Confronted by a simple pinewood coffin and the first full body specimen, visitors are invited to explore their human anatomy like never before – the Galleries at REAL BODIES allow you to discover the important cultural and emotional significance of each body system while learning about anatomy and physiology in great detail.
Inside an old-world room with cabinets of curiosity, visitors will learn about the various ways we have preserved human remains throughout time—from Ancient Egyptian anatomists to 19th century academics. It is due to the work of these scientists that we understand the most important structure in life: the skeletal system. From a separated skull to the bones of the foot, learn why our bones are so vital to life as we know it.
It is the first thing we do and (almost) the last thing we do while on the planet—take a breath. Here, amidst inspiring scenic installations, explore the respiratory system, see a striking example of smoker’s lungs, and discover the significance of the breath in religions around the world.
Essential to life, the digestive system converts the foods we eat into the fuel we need to survive and thrive. Not only does this gallery explore the ins and outs of how we break down foods and liquids into nutrients and energy, but it also features enlightening scenic installations related to our hunting and gathering past.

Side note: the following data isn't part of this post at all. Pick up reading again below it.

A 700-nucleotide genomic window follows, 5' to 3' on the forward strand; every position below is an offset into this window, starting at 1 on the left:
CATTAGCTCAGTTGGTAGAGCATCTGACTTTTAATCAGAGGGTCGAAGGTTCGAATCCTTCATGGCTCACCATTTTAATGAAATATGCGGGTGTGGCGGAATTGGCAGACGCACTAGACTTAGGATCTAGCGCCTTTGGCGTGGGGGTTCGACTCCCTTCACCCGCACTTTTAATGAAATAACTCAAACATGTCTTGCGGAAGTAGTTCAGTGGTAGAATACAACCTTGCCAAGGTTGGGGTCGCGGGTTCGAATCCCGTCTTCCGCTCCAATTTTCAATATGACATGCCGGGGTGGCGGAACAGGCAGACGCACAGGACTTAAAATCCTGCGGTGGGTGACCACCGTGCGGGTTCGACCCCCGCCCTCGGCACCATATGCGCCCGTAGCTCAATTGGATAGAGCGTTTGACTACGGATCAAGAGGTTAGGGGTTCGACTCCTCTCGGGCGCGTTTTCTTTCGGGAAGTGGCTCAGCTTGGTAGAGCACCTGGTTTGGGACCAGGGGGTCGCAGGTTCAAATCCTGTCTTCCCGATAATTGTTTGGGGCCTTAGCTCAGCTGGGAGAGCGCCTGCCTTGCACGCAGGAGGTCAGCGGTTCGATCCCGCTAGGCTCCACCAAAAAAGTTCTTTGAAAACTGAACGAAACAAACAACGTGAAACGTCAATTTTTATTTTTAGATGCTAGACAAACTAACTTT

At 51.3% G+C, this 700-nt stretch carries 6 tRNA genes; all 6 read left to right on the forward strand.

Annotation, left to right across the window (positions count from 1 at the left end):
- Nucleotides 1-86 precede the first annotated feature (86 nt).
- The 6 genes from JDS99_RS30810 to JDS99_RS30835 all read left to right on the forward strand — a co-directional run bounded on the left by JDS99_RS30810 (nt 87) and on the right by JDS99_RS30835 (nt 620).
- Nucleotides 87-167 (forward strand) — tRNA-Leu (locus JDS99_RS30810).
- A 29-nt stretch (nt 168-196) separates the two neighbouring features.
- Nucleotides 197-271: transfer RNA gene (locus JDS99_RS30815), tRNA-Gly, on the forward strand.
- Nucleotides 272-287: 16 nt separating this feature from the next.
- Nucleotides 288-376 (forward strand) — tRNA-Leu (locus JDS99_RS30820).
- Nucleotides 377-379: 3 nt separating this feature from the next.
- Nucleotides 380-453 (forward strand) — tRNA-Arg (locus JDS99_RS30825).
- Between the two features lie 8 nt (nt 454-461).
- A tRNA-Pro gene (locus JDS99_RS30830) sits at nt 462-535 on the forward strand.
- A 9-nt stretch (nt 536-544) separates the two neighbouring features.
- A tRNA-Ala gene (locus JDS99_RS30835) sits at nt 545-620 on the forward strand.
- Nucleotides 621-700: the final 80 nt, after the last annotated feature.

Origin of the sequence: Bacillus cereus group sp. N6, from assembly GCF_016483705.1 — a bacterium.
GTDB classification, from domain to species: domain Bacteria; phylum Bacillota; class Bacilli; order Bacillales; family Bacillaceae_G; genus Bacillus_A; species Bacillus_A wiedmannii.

The rhythm of the heart is the drumbeat behind close to 100,000 miles of arteries, capillaries and veins that run the course of our bodies. This striking gallery sheds light on the circulatory system through glowing displays inside an otherwise darkened room.
Dancing, running, throwing, twisting, wiggling, swaying, stepping, jumping—the human muscular system is a complex machine! This gallery presents specimens in active poses, giving guests the chance to see up close what their body is doing when moving through space.
What are you thinking?” asks this gallery. Displays range from whole brains to opened spinal cords in order to demonstrate the connectedness of the nervous system.
Cultures have developed elaborate rituals to honor those who have died. This gallery invites guests to reflect on where we will go, what we will leave behind, and what follows this life.
For humans, certain elements of biological attraction are believed to be wired from our time as primates. Symmetry of the face, a certain waist to hip ratio, and scent are powerful elements of attraction. In this gallery, guests will study the reproductive system while learning how the our need to procreate has transformed into commitment, relationships, and love.
In a quiet and respectful setting, visitors can witness the first stages of life through thoughtfully displayed embryonic and fetal specimens.
Visitors can see diseased organs and learn how the miracles of modern medicine are making our lives longer and our quality of life better.